Roumeen Islam: So, let's take a step back now and maybe you could just think about some general lessons from your study of all the different sectors you reviewed health education, water, maybe just in short, some general observations.
Stéphane Straub: Here are some general lessons that we highlighted in the review. And I must say in general, the evidence is quite ambiguous in these different sectors.
So, in transport it's unclear, I mean, we have a study from India in the late 19th century where we see that when the railroads became public. So, there were initially PPPs and then they became public again, they became more efficient. So, like not great for PPPs. Turnpikes were very efficient and clearly, giving a boost to the efficiency of the transport sector back in the 18th and 19th century. But then the evidence on modern PPPs is relatively ambiguous again in that sector. True in Latin America and Britain as well for railroads, for example, in energy. Again, it's unclear, I mean there's relatively ambiguous evidence. Finally in water, we see that in developing countries, initially, these PPPs have been quite efficient in the sense that they've extended coverage. In some cases, they've helped reduce child mortality. But then as I mentioned earlier, it's the pricing implication has been more mixed, and the technical efficiency is also less clear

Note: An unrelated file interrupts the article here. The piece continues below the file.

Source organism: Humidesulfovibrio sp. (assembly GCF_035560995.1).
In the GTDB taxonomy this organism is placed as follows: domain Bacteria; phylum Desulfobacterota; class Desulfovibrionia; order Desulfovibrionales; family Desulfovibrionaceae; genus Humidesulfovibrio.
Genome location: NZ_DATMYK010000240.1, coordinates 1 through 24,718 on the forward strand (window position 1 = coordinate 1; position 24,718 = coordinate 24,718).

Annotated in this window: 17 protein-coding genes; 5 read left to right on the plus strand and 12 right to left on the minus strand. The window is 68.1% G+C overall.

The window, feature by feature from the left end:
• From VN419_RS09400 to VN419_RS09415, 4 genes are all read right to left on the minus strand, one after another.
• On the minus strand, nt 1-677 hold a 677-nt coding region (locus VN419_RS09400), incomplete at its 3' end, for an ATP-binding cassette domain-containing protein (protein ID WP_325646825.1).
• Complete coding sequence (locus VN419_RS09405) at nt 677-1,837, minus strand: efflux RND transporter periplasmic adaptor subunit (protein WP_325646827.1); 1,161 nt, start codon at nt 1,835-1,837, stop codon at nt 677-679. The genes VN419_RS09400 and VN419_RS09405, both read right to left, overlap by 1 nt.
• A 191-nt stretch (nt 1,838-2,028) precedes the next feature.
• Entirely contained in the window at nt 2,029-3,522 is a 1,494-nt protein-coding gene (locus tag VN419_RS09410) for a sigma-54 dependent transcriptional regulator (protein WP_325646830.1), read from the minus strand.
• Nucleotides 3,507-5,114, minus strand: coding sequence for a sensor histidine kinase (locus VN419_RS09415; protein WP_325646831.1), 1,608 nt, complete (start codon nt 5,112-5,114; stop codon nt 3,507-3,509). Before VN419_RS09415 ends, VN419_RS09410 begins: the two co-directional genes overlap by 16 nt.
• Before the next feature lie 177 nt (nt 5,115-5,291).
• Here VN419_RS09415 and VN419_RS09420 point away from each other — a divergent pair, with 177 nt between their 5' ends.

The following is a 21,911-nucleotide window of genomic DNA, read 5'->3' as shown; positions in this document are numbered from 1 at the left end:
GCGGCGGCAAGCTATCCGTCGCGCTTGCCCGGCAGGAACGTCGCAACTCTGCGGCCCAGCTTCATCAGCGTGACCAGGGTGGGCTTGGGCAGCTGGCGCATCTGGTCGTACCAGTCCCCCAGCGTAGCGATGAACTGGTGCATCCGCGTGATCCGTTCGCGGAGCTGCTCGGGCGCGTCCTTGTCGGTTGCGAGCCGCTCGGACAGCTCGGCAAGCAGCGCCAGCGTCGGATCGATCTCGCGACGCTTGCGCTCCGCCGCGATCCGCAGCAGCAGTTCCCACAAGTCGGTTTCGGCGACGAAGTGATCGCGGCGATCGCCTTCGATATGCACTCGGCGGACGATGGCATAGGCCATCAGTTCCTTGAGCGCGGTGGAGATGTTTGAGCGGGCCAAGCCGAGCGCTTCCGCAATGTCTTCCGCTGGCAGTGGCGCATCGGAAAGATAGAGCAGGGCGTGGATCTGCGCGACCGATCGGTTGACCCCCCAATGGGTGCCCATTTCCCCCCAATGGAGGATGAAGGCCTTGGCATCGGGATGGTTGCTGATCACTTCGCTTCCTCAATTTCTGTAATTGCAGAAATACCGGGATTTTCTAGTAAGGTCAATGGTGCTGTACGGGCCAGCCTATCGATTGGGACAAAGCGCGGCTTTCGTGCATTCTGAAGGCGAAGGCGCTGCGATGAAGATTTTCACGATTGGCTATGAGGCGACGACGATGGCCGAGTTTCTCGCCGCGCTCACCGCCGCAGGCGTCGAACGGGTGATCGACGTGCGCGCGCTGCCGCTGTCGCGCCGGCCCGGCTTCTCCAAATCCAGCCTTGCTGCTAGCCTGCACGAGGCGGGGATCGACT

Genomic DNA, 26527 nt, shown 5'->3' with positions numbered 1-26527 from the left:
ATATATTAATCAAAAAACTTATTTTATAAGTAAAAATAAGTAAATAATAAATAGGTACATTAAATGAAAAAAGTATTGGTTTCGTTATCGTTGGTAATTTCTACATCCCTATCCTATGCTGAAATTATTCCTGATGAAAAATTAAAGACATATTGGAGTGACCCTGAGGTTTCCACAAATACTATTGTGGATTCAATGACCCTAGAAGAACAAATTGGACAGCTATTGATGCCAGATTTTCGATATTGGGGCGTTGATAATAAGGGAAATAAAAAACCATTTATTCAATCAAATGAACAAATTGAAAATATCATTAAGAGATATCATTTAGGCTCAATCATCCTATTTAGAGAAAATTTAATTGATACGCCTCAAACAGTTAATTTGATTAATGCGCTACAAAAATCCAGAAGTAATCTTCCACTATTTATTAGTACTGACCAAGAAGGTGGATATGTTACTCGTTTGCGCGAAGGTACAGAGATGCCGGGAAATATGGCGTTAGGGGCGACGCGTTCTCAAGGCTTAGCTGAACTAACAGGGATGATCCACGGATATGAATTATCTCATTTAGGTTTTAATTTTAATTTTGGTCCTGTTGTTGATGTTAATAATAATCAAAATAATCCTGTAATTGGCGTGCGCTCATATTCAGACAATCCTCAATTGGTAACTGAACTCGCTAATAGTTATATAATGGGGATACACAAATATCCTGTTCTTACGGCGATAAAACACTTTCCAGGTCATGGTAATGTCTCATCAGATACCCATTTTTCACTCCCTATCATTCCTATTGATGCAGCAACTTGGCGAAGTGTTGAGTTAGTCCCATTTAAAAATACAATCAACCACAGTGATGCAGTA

Roumeen Islam: I guess when you say the results are ambiguous. You mean, in some cases they're good and in some cases they're bad and it's hard to, and there are many, and the results depend very much on the things we've already discussed, the institutional environment, the contracting process, etcetera. And this leads me to the next item that I was going to mention, which is renegotiation of PPP contracts, which happens quite a bit. And I was wondering if you could speak about it?
Stéphane Straub: So, renegotiation is probably one of the main issues that people have been flagging with PPPs. I've worked on this issue for more than 20 years now. We generally considered two types of renegotiations. The one that are started by the firms and the one started by the government. So, when it's the firm, it could be that the firm is just facing some unexpected shock. They overestimated demand; they underestimated that cost. They're making losses and then at some point they need to renegotiate the contract. But then also what we see a lot is that there are firms that are very good at behaving opportunistically. And then, so this firm that they are just like trying to win contracts, maybe, underbidding other competitors at the bidding stage because they know that they are going to be renegotiating later on down the line.